Providers must be transparent about the costs of health care viagra pfizer mode d'emploi scientific paper writing services see url kssr english year 3 test paper how to begin a business plan post dosage effects zyvox love essay wuthering heights research essay outline sample 100 essays book sildenafil para q sirven do i need to write a will enter site go site dorothy allison this is our world essay migration experience essay creative writing merchant of venice enter site source site example of best college admissions essay side effect of cialis in a long term short term goal essay Giving freedom to patients to shop for services

The part of providers in The Informed Health Care Plan will require that they post all their fees and agree to have only one fee per service. These fees will be described in detail through pamphlets, posters in waiting rooms, web sites, etc – any place where patients will have a chance to educate themselves. Listings would move from most common to least common procedures.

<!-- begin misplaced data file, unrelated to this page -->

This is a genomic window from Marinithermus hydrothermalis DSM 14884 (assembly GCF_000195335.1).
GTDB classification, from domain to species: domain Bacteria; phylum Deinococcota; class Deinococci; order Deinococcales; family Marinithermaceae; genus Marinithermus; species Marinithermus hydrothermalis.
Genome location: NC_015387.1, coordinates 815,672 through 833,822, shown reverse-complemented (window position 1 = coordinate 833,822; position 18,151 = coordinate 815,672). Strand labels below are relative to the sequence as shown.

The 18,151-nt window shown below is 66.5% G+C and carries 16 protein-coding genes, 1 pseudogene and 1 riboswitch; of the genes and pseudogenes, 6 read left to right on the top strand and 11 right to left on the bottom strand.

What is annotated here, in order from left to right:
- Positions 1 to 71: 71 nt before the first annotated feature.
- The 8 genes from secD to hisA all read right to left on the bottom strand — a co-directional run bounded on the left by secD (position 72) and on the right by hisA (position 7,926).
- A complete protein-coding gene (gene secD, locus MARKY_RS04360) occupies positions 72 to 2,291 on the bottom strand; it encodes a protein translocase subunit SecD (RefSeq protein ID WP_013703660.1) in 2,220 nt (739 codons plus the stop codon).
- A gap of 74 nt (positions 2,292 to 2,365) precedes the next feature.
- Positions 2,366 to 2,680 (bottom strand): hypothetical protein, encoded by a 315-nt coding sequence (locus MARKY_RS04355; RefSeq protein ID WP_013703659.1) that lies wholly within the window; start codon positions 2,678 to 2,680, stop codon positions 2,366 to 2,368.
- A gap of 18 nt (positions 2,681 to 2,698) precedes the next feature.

These fees need to be appropriate, fair, reasonable, realistic and, most importantly, unchanging. Patients must be able to expect that they will pay the same price each time regardless of whom they bill or who ends up paying. For their part, providers will be the only ones allowed to set these fees. Each provider will then be able to quickly adjust their prices dictated by supply and demand; creating a true free market for health care.

Some additional guidelines for providers include:

  • Agree to provide all their fees and require signatures from patients (like HIPAA) before appointments.
  • Utilize established CPT codes with the same unbundling rules that currently apply.
  • Re-affirm or charge fees on an annual basis.
  • Understand all laws to end price fixings as it affects them and expect to be prosecuted if found guilty.
  • Post qualifications, credentials, malpractice history, practice history, most frequently performed procedures, complication rate, etc.
  • Expect to be prosecuted for conspiracy to commit insurance fraud in cases where practice patterns reflect abuse or excessive treatment, particularly when litigation or entitlement programs are liable for medical bills.